India: Free Speech Or Sedition?

Arundhati Roy protests against dams on Indias Narmada River. Image by Flickr user International River. CC BY-NC-SA

Indian novelist, essayist and activist Arundhati Roy has more often been highlighted in media not for her writing but because of her outspoken criticism against the Indian state. Since her Booker prize winner novel The God of Small Things, she has devoted herself mainly to nonfiction and politics voicing issues related to social justice and economic inequality.

Her support for Kashmiri separatism has recently stirred a debate across India. She was speaking at a conference titled “Whither Kashmir- Freedom or Enslavement?” organized by JKCCS in Srinagar on October 24, 2010. Roy said, “Kashmir has never been an integral part of India. It is a historical fact.” Here is a video of that speech uploaded in Youtube by Wahidfayaz:

Salil Tripathi at Index On Censorship Blog summarizes reactions of the Indians:

If sentiments expressed on the Internet — through Twitter and Facebook — are an indicator, her remarks have outraged many Indians. Some want her to be sent away to jail for a long time. One even tweeted that she should face capital punishment, although the maximum punishment under the sedition law is life imprisonment. For its part, the government has not said it will prosecute Roy, although a lawmaker of the Hindu nationalist Bharatiya Janata Party from the northern state of Uttarkhand has filed an official complaint, which could set the stage for some legal action.

Along-with Indian media, the Indian blogosphere has exploded with reactions for and against her statement. Rajan Venkateswaran thinks that freedom of speech should be within limits and writes:

It is sad that Government decided not to prosecute her. I really wish someone would file a PIL and the Supreme Court put her in a slammer, and make an example for others of her ilk.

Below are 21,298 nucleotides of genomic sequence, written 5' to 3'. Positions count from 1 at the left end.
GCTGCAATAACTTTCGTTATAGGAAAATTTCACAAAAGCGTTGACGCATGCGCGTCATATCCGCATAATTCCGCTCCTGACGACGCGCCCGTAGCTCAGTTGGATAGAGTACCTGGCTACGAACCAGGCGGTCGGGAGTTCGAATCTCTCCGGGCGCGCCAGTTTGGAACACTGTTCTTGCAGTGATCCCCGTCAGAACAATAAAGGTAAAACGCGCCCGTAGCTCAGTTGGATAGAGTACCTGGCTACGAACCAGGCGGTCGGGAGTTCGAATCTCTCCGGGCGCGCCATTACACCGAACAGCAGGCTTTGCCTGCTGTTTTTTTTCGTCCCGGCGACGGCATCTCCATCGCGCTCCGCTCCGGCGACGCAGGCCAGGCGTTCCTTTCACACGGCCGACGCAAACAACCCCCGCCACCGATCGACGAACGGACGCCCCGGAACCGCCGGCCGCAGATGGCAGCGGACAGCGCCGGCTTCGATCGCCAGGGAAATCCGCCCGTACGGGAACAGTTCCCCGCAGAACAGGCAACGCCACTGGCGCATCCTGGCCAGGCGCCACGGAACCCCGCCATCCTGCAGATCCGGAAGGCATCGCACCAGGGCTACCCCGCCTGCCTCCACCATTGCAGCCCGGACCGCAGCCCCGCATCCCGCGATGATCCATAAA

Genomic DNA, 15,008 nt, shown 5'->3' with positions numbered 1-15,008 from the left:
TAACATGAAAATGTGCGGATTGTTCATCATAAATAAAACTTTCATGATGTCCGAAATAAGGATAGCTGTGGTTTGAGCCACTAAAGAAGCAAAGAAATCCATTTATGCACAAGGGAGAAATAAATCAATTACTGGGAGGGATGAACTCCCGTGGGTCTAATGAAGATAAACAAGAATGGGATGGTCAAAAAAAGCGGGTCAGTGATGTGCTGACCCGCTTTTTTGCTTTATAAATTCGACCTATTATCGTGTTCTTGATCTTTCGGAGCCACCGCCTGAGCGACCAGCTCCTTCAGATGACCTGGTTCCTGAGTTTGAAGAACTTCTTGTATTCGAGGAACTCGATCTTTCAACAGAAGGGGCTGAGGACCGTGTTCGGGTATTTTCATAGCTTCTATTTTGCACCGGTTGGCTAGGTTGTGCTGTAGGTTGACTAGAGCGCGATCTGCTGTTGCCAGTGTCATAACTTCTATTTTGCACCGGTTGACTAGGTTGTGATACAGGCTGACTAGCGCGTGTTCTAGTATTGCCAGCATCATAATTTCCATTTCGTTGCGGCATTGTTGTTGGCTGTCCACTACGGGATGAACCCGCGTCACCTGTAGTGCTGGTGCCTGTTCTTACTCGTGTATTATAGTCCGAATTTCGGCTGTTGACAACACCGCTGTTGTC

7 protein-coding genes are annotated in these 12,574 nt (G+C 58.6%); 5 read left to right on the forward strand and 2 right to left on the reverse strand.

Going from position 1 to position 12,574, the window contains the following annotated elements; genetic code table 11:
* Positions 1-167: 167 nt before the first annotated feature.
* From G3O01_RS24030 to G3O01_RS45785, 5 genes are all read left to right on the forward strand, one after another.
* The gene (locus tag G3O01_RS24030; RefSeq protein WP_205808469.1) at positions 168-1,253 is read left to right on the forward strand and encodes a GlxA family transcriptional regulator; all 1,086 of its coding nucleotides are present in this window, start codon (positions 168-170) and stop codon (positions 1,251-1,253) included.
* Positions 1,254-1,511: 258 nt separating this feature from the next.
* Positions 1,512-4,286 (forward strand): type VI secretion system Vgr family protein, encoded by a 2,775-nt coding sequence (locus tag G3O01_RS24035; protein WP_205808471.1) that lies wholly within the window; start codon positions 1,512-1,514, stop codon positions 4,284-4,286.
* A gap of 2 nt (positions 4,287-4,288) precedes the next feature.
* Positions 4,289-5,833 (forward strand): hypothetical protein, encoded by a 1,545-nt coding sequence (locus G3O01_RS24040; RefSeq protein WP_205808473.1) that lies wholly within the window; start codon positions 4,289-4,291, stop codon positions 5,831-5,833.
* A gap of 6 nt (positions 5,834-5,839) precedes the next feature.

Travails and Travels criticizes Roy's stance:

Is there injustice in India? Yes. Corruption? Yes. Favoritism, Nepotism, Communalism, Criminal behavior, Oppression? Yes, Yes, Yes…. But, India is not bad as you make it sound to be. You make it sound as though a bunch of upper class elite wake up every morning with a JD that says, “prey on the poorest of the poor, rape a few adivasis, oppress a few more, trample on human rights with an attention to detail.”

Arundhati Roy speaking at Harvard University in April 2010. Image by Flickr user Jeanbaptisteparis. CC BY-SA

Chinmay Kumar defends Arundhati Roy:

Did she misuse freedom of speech? May be, may not be. If it stirs political disaster then it is of course a misuse. Kashmir has always been a catastrophic political issue, starting from the day of freedom if India. Her statement was enough to cause hullabaloo as India has been protecting Kashmir for a long time, which she stated as the colonialism of the country. [..]

There are voices that will rise again and again and there will be attempts to crash them. That happened hundreds of years ago and few decades ago. From Socrates to Suu-Kyi and today Arundhati Roy.

K.R. Surendran from Kerala informs:

Arundhati Roy has made a statement pitying the attitude of our nation for speaking out without fear and she has made it clear that whatever she said is out of love for our nation. Listen leaders…….

Rahul Basu at As I please disagrees with virtually everything that Arundhati Roy says or writes, however, he opines:

Is her speech worthy of a case of sedition being slapped on her? I am astounded that there has been so much discussion about this issue in the media.

Blogger and writer Dilip D'Souza at Death Ends Fun concludes in his post on this issue:

I urge you too to get used to the idea that there are people who disagree profoundly with things you believe and hold dear.

Yes, that includes Kashmir. Get used to it.

And that there exist those differing views, that they are expressed, does not by any means equate to sedition. It is instead the definition of being Indian. Get used to that too.


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